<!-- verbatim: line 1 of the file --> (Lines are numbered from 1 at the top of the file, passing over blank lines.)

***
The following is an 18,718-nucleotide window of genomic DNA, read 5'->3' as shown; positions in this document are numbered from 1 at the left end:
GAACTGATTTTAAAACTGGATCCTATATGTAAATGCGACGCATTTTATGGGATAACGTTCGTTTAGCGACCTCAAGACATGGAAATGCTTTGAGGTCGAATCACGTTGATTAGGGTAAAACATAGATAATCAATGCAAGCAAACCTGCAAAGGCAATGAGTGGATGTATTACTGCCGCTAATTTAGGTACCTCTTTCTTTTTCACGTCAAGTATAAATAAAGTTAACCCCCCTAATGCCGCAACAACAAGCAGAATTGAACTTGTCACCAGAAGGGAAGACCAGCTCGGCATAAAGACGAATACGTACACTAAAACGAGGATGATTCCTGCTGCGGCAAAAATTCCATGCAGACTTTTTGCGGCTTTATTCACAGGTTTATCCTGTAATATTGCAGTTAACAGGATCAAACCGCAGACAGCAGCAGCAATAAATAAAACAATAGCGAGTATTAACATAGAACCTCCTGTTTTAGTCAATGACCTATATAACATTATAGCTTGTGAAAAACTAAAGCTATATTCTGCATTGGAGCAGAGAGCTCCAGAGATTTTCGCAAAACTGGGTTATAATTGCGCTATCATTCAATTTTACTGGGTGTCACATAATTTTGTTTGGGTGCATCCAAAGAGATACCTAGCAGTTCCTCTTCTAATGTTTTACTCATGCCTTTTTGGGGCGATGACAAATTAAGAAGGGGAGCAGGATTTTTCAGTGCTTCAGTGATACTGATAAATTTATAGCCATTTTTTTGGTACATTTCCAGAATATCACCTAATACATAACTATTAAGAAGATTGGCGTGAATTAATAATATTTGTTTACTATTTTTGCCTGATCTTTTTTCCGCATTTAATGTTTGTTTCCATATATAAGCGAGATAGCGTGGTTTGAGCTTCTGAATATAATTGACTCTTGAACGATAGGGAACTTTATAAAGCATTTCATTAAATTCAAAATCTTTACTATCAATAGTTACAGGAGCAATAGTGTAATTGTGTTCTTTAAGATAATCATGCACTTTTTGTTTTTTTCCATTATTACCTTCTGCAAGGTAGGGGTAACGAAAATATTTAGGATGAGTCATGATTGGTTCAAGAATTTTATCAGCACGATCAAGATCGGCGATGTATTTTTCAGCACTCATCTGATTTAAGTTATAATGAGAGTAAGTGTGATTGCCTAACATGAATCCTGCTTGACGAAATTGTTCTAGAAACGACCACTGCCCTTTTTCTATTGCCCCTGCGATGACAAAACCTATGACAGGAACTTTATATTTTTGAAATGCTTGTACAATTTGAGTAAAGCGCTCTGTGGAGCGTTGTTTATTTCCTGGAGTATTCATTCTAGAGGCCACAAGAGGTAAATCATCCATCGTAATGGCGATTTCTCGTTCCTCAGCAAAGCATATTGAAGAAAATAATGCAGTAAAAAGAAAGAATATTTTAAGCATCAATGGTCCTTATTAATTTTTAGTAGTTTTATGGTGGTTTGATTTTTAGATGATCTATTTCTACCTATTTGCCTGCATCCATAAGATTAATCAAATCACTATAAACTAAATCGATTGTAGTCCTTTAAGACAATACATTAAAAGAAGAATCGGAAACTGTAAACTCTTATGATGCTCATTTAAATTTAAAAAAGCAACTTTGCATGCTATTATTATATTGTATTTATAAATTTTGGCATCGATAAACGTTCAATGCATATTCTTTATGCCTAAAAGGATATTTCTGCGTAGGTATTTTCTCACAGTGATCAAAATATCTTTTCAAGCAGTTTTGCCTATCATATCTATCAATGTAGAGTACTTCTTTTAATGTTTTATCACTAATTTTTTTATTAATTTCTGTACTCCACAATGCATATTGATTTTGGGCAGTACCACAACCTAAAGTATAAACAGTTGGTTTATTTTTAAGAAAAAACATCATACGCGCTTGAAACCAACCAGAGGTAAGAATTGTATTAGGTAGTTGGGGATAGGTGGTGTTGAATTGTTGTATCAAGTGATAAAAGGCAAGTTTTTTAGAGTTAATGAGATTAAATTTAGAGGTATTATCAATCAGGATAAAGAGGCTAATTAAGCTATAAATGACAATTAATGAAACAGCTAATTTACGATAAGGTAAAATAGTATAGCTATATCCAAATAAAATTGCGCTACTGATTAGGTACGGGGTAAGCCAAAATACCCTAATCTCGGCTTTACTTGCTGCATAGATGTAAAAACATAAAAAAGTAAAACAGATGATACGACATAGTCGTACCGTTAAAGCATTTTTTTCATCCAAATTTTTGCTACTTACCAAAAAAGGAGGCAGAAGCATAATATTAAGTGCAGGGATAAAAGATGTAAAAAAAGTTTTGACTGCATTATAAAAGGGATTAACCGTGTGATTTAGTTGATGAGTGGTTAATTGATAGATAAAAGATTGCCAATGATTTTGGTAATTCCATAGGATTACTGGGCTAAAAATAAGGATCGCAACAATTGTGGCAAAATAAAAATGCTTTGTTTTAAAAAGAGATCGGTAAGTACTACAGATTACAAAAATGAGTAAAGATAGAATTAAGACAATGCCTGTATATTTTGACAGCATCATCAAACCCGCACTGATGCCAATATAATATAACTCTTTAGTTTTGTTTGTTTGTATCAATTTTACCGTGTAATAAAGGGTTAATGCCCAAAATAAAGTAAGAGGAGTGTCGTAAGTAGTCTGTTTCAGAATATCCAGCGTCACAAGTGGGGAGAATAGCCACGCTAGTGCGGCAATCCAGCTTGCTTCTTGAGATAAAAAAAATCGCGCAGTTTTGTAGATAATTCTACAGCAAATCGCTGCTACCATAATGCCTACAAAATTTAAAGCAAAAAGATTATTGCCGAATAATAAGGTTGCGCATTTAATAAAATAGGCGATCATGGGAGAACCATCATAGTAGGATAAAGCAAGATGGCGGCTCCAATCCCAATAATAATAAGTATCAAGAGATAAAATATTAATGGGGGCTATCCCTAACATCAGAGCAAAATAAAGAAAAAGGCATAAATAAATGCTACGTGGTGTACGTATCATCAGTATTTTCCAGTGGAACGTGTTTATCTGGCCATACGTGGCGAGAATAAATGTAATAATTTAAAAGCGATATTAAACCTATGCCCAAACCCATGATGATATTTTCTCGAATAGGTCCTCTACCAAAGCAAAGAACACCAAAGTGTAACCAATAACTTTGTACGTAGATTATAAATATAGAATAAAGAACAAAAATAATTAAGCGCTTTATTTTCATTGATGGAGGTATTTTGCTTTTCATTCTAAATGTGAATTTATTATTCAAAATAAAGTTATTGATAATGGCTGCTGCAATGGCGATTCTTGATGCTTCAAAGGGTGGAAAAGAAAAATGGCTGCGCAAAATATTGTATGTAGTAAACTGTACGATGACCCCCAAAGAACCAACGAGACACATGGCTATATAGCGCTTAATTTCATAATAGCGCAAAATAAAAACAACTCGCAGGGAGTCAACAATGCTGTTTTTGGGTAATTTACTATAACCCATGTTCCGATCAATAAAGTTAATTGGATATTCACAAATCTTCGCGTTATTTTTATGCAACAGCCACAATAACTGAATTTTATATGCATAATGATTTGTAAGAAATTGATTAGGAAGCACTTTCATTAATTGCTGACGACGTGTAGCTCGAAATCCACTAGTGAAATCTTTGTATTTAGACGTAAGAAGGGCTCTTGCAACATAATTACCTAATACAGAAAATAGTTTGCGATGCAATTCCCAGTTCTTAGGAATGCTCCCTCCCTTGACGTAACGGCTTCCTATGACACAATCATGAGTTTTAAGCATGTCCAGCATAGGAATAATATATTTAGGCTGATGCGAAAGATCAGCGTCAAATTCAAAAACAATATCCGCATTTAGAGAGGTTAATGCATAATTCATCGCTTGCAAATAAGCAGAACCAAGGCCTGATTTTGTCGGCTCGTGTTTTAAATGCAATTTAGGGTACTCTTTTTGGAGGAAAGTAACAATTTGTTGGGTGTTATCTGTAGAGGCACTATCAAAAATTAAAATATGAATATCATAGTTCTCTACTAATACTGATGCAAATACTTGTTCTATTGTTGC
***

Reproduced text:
The following is an 18,718-nucleotide window of genomic DNA, read 5'->3' as shown; positions in this document are numbered from 1 at the left end: